Hepatomancy In Ceremonial Beginnings: Finding An Auspicious Site

On Carrington Moss, shows individuals gathering material for besoms by David Cox (1851) (Public Domain)

Hepatomancy In Ceremonial Beginnings: Finding An Auspicious Site

Beginning with a proper state of mind, augmented by proper rites and ceremonies, is essential for any enterprise. The most developed ceremonies of beginning are in European building traditions. One of the best explanations of this is by the Italian Renaissance architect, Leon Battista Alberti, in his influential book, De re aedificatoria (On the Art of Building; 1452). Alberti wrote: “It is undoubtedly proper . . . to set about our work with a holy and religious preparation. . . We ought therefore to begin our undertaking with a clean heart, and with devout oblations, and with prayers to almighty God to implore his assistance and blessing upon the beginnings of our labour, that it may have a happy and prosperous ending, with strength and happiness to it and its inhabitants, with content of mind, increase of fortune, success of industry, acquisition of glory, and a succession and continuance of all good things.”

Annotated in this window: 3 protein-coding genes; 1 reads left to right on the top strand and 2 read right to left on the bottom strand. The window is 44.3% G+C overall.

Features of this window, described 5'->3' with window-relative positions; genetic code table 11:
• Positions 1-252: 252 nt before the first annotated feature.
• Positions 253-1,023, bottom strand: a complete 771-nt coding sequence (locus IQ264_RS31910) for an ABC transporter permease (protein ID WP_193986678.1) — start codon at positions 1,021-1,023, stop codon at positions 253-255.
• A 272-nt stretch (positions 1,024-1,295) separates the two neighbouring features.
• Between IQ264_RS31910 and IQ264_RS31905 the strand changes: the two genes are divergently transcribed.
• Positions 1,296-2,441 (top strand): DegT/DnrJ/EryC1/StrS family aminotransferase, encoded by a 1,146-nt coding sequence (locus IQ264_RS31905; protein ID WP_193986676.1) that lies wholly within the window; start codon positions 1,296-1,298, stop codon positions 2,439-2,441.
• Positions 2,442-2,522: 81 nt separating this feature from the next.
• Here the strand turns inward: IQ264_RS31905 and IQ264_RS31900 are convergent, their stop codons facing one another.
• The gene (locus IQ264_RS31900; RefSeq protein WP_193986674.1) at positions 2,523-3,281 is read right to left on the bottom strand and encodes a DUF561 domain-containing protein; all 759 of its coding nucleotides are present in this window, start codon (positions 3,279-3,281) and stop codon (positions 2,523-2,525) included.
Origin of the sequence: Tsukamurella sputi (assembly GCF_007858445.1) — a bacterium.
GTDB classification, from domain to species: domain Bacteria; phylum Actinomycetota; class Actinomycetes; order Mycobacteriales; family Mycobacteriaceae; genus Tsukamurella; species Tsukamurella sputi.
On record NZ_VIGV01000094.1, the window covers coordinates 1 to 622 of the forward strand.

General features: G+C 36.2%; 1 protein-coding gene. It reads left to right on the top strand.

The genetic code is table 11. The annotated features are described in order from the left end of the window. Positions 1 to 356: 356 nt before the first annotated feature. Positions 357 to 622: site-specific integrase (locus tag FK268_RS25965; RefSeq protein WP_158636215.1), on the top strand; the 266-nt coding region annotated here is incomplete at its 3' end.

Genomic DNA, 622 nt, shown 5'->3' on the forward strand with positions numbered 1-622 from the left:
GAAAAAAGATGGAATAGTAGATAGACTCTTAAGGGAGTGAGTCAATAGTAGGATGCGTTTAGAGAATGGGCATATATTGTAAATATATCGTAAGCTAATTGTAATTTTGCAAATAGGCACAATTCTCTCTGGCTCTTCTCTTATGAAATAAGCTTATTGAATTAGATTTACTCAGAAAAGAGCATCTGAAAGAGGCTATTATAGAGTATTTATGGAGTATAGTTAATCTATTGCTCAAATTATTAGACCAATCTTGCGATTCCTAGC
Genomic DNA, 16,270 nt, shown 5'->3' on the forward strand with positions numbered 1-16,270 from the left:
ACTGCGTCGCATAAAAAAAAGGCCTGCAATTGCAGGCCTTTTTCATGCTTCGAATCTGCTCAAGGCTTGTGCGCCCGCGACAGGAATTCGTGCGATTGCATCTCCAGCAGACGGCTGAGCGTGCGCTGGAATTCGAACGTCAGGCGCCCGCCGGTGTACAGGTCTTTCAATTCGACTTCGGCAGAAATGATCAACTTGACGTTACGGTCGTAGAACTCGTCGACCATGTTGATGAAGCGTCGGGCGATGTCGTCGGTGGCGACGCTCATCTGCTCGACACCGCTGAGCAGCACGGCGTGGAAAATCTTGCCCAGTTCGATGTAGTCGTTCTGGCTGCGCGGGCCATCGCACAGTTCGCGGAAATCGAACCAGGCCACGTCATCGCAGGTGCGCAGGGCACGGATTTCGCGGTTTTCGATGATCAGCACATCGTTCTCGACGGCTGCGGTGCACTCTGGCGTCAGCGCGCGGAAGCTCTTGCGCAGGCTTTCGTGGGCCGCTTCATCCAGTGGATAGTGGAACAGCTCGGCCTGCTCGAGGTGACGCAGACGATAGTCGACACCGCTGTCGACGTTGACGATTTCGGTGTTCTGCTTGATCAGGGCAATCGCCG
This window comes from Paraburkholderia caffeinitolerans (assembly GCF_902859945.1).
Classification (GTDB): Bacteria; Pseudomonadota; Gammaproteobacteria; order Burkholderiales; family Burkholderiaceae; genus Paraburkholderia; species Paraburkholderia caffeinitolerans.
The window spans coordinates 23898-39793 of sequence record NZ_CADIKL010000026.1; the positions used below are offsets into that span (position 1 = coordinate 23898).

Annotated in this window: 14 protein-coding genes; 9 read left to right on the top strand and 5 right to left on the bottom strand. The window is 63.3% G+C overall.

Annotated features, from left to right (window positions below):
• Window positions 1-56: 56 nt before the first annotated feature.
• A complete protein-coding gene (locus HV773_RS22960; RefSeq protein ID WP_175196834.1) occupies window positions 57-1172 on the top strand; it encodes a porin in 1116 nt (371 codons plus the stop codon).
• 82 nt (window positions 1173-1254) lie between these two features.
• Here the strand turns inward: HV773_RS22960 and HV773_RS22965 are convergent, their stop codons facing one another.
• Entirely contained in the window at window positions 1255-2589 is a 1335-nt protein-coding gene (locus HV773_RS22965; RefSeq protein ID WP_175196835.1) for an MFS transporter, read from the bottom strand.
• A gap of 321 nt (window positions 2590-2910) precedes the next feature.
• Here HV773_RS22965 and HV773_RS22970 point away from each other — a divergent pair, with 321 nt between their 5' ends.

Romulus and Remus argued over the site of the foundation of Rome and brought in augurs. A vulture from the contest of augury and Palatine hill are to the left. (From Ostia, now at the Palazzo Massimo alle Terme) (Public Domain)

Every beginning must be marked in some way that distinguishes the time after from the time before. The fundamental recognition of time and process, and one’s own place in that continuity, takes place when one conducts a beginning consciously. As with other beginnings, in founding a building, there are a number of points that can be taken as the beginning—choosing the site, clearing the place, digging the first hole, and laying the first stone.

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Ancient Origins Quotations